All Seated Football Stadiums

Lord Justice Taylor’s Report of the Inquiry into the Hillsborough Stadium Disaster recommended that all grounds in the old First and Second Divisions of the Football League (now FA Premier League and Football League Championship) should be all-seated by August 1994. Lord Justice Taylor also recommended that clubs in the former Third and Fourth Divisions (the current Leagues 1 and 2) of the Football League should be all-seated by August 1999.

What is a Regulated Stand?

A regulated stand is any covered stand with accommodation for 500 or more spectators, whether seated or standing. A local authority is required to determine whether any, and if so which, of the stands at sports grounds within its area are regulated stands.

Tools and resources

Guide to Safety Certification

This guidance updates and supersedes the guidance on safety certification issued by the Football Licensing Authority (FLA) in 2001.

Standing in Seated Areas

In this paper, from 2013, we examine the nature and causes of spectators standing in seated areas at Premier and Football League grounds.

Model Safety Certificate

You can download a template for a safety certificate here

Safety Management

Safety management at sports grounds has steadily become more sophisticated and more professional over the past twenty years. “Safety Management” draws together good practice on safety personnel, safety management procedures, event management and preparing for incidents.

A Wider Definition of Safety – Local Authority Checklist

This document contains a series of questions that certifying authorities may wish to consider to check their progress in ensuring that the wider understanding of safety has been adopted by sports grounds to whom they issue safety certificates under the 1975 and 1987 Acts.

Concourses

Concourses draws upon the views and experience of safety officers, leading stadia architects and engineers in addition to the survey work of the Core Cities group of local authorities. It examines how floor space factors are applied in other similar venues and contains clear advice on concourse occupancy levels and floor space factors which will provide an invaluable source of information for sports ground managers, designers, safety advisors and interested agencies when upgrading existing or designing new facilities at sports grounds.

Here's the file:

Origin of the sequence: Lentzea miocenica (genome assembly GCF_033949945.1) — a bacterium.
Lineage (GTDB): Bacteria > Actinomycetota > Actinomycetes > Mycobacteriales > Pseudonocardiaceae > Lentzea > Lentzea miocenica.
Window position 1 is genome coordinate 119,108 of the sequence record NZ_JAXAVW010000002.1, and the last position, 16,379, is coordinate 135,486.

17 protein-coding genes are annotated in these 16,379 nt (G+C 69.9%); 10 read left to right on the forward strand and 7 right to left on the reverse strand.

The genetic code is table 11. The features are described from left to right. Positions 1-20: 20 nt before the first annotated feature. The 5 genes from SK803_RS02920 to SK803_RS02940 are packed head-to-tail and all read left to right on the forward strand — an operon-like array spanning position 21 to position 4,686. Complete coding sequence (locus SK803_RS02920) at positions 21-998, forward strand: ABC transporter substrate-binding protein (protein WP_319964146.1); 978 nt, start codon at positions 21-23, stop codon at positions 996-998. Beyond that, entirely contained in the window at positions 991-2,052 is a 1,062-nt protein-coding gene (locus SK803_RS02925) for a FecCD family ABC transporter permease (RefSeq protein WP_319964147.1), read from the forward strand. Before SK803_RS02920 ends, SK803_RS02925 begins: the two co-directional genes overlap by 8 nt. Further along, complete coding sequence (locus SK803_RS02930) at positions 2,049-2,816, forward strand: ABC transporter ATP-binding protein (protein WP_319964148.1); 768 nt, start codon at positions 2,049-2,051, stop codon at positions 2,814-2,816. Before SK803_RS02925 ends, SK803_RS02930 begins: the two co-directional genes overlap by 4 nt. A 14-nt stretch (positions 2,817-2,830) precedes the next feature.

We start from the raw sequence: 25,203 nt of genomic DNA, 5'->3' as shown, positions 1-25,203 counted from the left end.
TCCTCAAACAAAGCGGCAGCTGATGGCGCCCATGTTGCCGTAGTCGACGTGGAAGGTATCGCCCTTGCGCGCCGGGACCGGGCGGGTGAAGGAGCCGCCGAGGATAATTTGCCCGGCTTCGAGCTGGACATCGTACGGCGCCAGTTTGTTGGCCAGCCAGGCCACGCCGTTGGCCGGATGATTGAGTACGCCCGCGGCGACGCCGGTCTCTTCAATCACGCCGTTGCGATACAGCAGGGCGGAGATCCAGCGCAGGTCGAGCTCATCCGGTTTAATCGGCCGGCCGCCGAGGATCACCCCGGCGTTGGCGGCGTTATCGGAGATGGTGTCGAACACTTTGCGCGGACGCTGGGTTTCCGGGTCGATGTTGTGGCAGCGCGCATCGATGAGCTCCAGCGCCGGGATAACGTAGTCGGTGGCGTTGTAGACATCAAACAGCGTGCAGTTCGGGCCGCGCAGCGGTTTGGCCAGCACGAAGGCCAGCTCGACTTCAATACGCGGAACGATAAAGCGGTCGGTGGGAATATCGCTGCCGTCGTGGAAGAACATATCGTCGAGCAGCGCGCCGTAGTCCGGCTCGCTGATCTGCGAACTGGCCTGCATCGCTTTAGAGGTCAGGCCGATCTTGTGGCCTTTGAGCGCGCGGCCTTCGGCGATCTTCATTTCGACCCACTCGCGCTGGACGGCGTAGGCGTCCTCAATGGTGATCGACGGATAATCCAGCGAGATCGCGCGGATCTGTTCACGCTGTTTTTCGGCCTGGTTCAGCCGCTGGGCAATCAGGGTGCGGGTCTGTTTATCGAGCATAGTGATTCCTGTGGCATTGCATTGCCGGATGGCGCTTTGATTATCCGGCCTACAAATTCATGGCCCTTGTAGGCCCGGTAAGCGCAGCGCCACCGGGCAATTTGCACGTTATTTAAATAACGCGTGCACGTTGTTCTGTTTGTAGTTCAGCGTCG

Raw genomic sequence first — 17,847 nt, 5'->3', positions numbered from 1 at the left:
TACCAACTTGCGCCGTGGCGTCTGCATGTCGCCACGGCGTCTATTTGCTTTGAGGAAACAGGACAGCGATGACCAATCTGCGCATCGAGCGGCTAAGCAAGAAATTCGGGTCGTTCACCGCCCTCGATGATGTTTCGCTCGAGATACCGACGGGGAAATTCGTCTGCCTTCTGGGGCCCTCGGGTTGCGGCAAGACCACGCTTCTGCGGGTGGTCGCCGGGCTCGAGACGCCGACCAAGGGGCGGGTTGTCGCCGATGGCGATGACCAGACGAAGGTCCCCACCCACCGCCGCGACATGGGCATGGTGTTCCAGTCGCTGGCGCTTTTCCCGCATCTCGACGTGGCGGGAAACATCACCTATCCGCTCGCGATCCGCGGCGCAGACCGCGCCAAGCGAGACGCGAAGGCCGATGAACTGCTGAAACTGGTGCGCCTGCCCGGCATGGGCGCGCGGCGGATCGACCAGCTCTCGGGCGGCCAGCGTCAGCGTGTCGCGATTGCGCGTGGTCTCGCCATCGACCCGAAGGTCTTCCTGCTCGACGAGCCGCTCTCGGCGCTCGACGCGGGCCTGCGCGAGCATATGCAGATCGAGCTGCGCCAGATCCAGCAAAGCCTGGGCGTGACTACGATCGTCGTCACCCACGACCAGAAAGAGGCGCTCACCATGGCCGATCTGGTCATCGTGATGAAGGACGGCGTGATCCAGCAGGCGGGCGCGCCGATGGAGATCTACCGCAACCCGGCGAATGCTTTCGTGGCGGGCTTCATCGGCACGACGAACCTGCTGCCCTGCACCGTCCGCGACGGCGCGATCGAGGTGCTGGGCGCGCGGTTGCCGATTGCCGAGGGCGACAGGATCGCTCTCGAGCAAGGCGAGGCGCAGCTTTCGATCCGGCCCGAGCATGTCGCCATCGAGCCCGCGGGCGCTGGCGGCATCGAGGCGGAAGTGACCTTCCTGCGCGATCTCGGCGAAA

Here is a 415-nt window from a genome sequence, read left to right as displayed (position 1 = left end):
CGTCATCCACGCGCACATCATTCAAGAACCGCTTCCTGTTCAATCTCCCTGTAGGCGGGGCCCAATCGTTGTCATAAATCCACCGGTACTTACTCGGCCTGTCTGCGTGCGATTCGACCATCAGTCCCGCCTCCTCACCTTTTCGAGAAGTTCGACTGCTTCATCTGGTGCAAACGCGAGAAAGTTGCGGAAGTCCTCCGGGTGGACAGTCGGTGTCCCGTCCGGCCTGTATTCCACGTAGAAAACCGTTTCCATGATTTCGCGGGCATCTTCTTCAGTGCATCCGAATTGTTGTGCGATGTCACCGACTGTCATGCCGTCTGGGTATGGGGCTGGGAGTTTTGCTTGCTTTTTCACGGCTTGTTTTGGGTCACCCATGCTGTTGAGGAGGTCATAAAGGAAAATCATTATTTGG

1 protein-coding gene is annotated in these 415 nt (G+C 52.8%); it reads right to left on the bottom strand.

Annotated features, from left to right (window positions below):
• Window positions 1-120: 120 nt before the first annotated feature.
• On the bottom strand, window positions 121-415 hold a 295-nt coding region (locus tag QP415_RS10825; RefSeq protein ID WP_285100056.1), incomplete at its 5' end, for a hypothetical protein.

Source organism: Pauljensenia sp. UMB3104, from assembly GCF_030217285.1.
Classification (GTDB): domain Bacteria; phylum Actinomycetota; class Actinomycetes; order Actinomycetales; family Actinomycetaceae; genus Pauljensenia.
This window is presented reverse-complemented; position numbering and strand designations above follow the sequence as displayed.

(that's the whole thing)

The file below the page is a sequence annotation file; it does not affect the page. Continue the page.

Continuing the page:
Safety Certificate Checklist

This checklist may be helpful for certifying authorities when checking safety certificates for possible changes as a result of the wider understanding of safety

Responses to the consultation on a Wider Definition of Safety

In February 2017, the SGSA issued a consultation that sought the views of stakeholders on the implications of a review of the term ‘safety’ in the Safety of Sports Grounds Act 1975. The responses to this consultation can be downloaded here.

Guidance

Counter-terrorism in sports grounds

For a number of years the UK has been at a threat level of severe (an attack is highly likely) and ground management should have developed plans that are in place to provide protective security appropriate to that level.